Objective: All Japanese aged ≥40 years are eligible for free annual health check-ups including blood pressure and cholesterol measurements. It is well known that health check-up screenees are more likely to have healthy lifestyles and better health conditions than non-screenees. Therefore, controlling these factors is required to investigate whether screenees have a lower mortality risk than non-screenees independent of their lifestyles or health conditions.
Methods: We followed 48,775 Japanese National Health Insurance beneficiaries aged 40-79 years since 1994 for 11 years. We used Cox proportional hazard models adjusted for possible confounding factors. We also performed propensity for use of the health check-up matched cohort analyses.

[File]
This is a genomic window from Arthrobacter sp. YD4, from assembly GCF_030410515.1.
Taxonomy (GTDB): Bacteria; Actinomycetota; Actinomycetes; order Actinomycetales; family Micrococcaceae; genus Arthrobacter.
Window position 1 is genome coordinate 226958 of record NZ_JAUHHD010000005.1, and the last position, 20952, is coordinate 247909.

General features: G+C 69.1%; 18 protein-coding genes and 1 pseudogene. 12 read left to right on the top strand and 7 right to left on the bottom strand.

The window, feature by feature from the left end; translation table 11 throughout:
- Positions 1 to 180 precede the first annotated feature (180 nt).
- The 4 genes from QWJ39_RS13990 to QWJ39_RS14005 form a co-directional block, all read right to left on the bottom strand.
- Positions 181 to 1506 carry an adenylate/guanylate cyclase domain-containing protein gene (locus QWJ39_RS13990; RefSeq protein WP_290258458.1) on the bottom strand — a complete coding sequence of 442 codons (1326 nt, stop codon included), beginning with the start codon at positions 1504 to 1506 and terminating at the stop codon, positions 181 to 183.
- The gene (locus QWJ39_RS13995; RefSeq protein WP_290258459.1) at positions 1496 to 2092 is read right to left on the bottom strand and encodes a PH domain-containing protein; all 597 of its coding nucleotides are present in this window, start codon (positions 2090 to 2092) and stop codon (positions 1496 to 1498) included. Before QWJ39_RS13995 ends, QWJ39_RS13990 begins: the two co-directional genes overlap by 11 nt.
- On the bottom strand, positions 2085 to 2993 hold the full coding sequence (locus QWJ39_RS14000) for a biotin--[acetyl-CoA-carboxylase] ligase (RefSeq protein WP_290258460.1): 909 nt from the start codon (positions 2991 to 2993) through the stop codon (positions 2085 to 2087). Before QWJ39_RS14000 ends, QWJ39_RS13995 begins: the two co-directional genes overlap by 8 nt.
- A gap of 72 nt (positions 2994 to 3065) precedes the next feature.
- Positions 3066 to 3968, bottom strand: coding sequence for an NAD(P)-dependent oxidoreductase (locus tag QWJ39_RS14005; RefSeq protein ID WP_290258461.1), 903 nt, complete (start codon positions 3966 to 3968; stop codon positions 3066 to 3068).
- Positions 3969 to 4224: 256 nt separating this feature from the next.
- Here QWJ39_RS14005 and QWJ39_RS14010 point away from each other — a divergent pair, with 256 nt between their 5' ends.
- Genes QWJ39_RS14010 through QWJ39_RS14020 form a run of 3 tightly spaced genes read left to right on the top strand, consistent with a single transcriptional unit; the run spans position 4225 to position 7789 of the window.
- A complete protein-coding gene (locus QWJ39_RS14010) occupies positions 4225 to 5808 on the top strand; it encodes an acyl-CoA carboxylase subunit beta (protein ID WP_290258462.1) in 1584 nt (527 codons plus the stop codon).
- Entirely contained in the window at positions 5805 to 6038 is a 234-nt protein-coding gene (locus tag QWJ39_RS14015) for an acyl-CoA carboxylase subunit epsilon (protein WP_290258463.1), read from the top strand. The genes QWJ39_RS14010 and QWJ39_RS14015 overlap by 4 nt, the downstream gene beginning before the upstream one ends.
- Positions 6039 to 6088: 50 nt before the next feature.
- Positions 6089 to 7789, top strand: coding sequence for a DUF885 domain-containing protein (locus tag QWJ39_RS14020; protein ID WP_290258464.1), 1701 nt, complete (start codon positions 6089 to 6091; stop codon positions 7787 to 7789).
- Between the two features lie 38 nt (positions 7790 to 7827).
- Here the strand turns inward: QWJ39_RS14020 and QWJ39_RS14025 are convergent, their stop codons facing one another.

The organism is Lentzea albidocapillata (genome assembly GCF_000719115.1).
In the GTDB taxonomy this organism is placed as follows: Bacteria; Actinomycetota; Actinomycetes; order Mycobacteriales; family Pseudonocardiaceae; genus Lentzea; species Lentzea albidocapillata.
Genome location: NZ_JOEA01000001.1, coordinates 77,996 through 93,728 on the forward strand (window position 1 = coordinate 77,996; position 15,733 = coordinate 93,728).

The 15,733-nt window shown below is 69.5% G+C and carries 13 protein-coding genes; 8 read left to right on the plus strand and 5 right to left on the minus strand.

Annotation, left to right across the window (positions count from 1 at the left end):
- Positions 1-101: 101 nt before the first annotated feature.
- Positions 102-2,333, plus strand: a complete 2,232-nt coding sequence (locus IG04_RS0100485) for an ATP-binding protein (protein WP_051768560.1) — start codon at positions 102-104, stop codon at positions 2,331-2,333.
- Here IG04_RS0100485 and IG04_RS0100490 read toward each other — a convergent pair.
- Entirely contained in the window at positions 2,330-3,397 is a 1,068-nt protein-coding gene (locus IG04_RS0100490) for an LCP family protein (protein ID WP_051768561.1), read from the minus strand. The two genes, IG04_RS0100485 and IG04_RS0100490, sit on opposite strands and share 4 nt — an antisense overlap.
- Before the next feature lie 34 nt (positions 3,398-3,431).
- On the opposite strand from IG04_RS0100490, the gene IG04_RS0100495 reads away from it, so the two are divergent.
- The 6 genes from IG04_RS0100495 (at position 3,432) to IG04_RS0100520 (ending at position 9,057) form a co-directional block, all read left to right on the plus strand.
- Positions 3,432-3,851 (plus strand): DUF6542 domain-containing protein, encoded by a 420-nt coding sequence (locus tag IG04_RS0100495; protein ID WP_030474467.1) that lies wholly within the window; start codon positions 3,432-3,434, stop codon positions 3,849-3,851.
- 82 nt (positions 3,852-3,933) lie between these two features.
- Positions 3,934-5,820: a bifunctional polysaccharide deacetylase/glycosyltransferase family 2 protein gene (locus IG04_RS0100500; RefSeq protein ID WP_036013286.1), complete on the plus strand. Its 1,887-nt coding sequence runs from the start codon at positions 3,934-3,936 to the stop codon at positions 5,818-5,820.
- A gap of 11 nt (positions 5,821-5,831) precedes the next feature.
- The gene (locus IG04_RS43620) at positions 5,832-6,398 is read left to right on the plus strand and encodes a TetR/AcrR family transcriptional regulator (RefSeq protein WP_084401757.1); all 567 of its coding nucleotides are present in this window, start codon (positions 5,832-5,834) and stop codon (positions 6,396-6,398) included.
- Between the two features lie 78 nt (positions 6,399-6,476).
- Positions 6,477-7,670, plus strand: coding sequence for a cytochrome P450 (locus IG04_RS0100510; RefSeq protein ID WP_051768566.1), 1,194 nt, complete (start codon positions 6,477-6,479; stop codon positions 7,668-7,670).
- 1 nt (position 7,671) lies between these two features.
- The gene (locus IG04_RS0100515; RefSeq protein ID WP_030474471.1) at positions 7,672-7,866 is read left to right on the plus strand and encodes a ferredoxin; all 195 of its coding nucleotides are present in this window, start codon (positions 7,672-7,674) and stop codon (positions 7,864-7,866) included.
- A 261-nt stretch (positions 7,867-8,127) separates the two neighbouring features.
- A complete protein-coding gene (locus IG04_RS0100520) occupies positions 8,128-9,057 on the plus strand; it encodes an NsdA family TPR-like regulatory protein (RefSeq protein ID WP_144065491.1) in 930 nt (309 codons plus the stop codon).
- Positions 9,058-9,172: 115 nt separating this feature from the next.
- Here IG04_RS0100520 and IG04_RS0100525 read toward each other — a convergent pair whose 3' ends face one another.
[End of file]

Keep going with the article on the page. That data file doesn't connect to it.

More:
Results: Compared to non-screenees, multiple-adjusted hazard ratios (95% confidence intervals) for all-cause and cardiovascular disease mortality among screenees were 0.74 (0.62-0.88) and 0.65 (0.44-0.95) for men and 0.69 (0.52-0.91) and 0.61 (0.36-1.04) for women, respectively. These relations were also observed when we used propensity matched cohort analyses.
Conclusion: This is the first study to show that mortality rates are lower among screenees than non-screenees in Japanese health check-ups when propensity matched cohort analyses were used for adjusting confounding factors. Further prospective studies, including randomized controlled trials, are required to confirm whether screening lowers mortality.
Copyright © 2010 Elsevier Inc. All rights reserved.